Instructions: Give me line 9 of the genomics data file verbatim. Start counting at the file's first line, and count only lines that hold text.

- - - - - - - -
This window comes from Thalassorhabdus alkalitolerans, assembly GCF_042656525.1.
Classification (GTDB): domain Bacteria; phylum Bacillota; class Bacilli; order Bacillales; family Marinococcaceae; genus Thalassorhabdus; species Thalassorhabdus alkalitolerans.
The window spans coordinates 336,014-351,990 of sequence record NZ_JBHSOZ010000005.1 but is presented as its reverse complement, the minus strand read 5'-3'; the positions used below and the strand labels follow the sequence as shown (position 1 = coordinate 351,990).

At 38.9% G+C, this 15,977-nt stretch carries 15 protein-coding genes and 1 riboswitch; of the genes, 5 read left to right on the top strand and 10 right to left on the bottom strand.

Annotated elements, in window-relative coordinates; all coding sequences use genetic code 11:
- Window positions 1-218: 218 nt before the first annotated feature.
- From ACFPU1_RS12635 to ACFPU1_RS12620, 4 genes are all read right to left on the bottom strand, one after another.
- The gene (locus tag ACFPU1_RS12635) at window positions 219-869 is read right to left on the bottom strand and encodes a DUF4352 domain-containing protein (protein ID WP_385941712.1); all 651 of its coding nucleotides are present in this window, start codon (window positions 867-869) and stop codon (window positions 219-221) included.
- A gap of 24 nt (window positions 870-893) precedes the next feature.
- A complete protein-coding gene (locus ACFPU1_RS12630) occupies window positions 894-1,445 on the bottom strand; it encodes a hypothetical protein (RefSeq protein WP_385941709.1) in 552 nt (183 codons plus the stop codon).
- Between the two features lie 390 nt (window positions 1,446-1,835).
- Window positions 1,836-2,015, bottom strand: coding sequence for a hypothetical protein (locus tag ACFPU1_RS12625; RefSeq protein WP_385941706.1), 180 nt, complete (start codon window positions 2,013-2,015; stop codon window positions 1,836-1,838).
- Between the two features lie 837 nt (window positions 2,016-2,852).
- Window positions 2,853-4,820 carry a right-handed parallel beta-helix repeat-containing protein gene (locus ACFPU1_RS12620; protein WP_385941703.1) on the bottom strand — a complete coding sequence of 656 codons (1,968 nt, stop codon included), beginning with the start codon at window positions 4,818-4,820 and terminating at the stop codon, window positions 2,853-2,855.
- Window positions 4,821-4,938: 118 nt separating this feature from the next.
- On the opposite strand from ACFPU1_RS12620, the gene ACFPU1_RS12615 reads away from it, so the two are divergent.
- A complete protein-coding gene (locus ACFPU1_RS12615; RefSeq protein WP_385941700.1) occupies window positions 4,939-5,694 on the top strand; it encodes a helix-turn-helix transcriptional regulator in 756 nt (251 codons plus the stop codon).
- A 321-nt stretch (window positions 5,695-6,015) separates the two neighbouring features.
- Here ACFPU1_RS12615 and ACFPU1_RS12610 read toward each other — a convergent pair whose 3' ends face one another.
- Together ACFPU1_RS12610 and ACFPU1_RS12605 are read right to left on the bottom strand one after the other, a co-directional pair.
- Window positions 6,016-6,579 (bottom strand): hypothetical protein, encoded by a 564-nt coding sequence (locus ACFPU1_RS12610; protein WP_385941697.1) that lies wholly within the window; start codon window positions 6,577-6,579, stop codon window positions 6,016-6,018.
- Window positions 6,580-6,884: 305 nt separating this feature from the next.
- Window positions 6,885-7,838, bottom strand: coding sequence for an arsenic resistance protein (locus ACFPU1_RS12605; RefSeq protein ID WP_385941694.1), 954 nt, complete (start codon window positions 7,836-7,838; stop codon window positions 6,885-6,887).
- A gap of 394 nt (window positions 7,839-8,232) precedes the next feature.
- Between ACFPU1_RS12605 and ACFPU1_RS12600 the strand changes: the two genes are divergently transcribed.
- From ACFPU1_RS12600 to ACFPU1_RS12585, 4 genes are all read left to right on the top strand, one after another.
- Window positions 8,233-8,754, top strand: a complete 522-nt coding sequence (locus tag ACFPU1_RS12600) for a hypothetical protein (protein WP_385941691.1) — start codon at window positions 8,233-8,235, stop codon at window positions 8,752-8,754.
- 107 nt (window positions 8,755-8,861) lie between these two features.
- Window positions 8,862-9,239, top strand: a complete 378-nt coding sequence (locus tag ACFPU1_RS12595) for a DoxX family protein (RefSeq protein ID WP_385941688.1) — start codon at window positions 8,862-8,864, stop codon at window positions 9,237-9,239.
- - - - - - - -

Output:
- A gap of 24 nt (window positions 870-893) precedes the next feature.